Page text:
RIM's appointment of Thorsten Heins to CEO is viewed as questionable by investors and analysts. Here are three other bad tech CEO choices throughout the years.
NEW YORK (TheStreet) -- Shares of Research In Motion(:RIMM) have dropped nearly 75% in the last year as consumers have ditched their BlackBerrys in droves for phones from rivals Apple(:AAPL) and Google(:GOOG). But it's business as usual for the new RIM CEO.
Thorsten Heins, a former RIM chief operating officer who on Sunday replaced co-executives Jim Basillie and Mike Laziridis, said drastic change wasn't needed at the company, despite its significant strategic issues.
Investors had been looking for a big management shakeup at RIM rather than the appointment of an industry insider who some analysts fear won't make the necessary changes the company sorely needs.
"Whilst a change of leadership was clearly required, we believe this new appointment will not be a catalyst for a change of strategic direction, given Heins' close association with the prior regime and his initial comments regarding his priorities," Atlantic Equities analyst James Cordwell wrote in a recent note to clients.
Heins also lacks CEO experience, as well as any type of background in leading a turnaround effort.
Heins isn't the only questionable CEO choice that tech giants have made over the years. Here are three bad tech CEO choices from the past. Did we miss any? Let us know in the comments section.
Former HP(:HPQ) CEO Leo Apotheker
Former SAP exec Apotheker was brought to HP in November 2010 to replace Mark Hurd, who was ousted by the board after an alleged sexual harassment scandal.
From the get-go, Apotheker was viewed by many as an odd choice to lead the predominately hardware-focused HP, since the majority of his experience was in software.
As it turns out, Apotheker's laser focus on reshaping HP around software ended up confusing customers and shareholders.
Under Apotheker's tenure, HP cut its sales forecasts three times and its stock plunged over 40%. He announced the $10.3 billion purchase of search software business Autonomy -- viewed as overly risky and expensive by some -- and said the company was killing off its WebOS platform just months after promising to install the operating system across tablets and smartphones. Lastly, Apotheker said HP was considering spinning off its PC business.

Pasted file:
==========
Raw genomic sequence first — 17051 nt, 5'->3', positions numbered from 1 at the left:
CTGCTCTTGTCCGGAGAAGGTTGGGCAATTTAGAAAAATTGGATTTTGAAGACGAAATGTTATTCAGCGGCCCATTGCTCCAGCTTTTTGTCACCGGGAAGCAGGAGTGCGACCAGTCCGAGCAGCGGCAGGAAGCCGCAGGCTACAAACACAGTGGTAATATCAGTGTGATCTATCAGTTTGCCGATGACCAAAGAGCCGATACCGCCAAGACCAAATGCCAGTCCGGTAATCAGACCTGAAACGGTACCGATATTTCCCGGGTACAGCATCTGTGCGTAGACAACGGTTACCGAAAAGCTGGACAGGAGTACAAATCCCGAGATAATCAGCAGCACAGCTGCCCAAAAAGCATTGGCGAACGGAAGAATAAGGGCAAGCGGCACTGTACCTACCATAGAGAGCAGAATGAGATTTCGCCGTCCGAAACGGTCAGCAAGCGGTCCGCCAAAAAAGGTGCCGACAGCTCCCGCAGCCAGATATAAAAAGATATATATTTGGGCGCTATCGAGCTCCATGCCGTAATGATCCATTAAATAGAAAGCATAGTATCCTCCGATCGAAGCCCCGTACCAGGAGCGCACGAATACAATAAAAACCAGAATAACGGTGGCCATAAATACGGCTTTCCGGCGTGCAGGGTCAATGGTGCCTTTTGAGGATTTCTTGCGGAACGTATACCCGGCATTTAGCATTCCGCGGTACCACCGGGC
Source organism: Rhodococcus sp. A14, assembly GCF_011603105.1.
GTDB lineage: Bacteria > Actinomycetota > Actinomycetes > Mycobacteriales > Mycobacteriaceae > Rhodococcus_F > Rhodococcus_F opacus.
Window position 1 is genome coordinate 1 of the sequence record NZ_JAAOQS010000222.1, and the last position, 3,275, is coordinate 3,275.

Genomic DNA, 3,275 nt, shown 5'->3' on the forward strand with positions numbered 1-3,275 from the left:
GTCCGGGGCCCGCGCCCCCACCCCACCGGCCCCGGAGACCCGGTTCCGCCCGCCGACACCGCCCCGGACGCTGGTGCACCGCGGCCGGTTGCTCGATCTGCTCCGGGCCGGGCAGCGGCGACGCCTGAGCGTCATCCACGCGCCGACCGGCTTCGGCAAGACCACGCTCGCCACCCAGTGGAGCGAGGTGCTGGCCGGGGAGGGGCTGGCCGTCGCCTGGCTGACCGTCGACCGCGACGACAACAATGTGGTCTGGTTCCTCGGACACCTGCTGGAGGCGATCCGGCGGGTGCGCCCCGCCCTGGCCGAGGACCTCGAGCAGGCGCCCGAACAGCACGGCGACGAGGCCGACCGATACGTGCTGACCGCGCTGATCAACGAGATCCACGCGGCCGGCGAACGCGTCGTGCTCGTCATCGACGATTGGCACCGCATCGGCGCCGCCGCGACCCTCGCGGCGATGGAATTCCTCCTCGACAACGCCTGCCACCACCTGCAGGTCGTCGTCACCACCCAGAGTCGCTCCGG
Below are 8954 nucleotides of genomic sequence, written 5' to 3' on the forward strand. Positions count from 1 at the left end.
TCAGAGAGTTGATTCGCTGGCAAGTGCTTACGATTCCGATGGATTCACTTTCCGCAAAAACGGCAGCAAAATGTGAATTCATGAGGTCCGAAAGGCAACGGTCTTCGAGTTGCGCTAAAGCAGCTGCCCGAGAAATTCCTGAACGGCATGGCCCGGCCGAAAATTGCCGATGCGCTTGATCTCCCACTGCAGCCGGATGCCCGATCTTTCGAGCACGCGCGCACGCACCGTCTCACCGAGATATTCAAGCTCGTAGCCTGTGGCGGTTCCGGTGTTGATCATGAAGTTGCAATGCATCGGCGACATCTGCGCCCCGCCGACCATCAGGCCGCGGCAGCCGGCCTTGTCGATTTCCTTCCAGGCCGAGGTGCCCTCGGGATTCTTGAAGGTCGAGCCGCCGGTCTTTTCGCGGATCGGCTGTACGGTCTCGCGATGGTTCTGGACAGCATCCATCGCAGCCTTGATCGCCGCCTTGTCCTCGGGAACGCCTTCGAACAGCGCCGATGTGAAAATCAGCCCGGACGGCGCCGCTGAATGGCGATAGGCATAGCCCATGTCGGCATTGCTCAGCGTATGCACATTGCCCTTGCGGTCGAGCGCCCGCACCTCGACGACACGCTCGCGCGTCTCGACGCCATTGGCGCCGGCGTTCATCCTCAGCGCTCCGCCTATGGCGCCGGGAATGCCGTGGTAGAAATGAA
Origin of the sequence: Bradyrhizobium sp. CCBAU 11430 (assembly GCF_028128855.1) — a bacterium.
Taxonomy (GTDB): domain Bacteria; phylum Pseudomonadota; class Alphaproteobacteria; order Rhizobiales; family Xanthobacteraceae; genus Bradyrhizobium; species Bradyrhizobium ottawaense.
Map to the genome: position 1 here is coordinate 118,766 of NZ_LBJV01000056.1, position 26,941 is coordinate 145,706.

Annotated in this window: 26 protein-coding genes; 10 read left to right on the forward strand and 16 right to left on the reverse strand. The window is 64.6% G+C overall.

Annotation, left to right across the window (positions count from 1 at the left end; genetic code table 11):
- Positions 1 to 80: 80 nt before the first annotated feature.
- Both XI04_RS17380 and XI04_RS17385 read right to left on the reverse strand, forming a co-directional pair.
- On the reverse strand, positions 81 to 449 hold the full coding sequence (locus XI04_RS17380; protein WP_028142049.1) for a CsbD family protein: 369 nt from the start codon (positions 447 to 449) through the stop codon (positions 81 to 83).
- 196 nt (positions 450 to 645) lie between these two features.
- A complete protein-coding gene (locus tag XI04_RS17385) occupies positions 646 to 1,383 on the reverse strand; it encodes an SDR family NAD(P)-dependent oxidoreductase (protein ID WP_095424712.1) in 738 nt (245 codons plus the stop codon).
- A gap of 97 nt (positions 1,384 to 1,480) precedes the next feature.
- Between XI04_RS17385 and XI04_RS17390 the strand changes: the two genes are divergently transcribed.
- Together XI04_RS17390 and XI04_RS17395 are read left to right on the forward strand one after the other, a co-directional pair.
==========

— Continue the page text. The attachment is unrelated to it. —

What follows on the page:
Apotheker was eventually fired and replaced by Meg Whitman, the former eBay(:EBAY) exec.
Former Yahoo!(:HPQ) CEO Carol Bartz
Former Autodesk exec Bartz joined Yahoo! in 2009 to replace co-founder Jerry Yang and turn around the struggling Internet company.
Two years into Bartz's tenure, not much had changed. Although the U.S. online ad market continued to grow, Yahoo!'s ad revenue remained largely flat. Competitors like Google and Facebook, meanwhile, strengthened their online ad sales.
Unable to boost Yahoo! sales, Bartz focused her attention on layoffs and shutting down underperforming businesses like bookmarking site Delicious and search site AltaVista.
Last September, Bartz was fired from Yahoo!, reportedly over the phone. She was replaced by PayPal exec Scott Thompson earlier this month.
Former Apple(:AAPL) CEO John Sculley
John Sculley, a former PepsiCo(:PEP) exec joined Apple in 1983. After disagreements with Apple co-founder Steve Jobs, Sculley forced Jobs out of the company two years later.
He then proceeded to make a series of missteps that nearly led Apple into bankruptcy. Rather than focusing on Apple's core products, Sculley was more interested in expensive and risky projects that ended up failing, such as the Newton, a PDA with notoriously bugging handwriting recognition software.
Sculley also upped the price of the Macintosh while the prices of computers industry-wide were falling, which Jobs later blamed as the main reason that Microsoft(:MSFT) came to dominate the personal computing market.
In 1993, Sculley was pushed out of Apple as the company's stock continued to slide.
--Written by Olivia Oran in New York.
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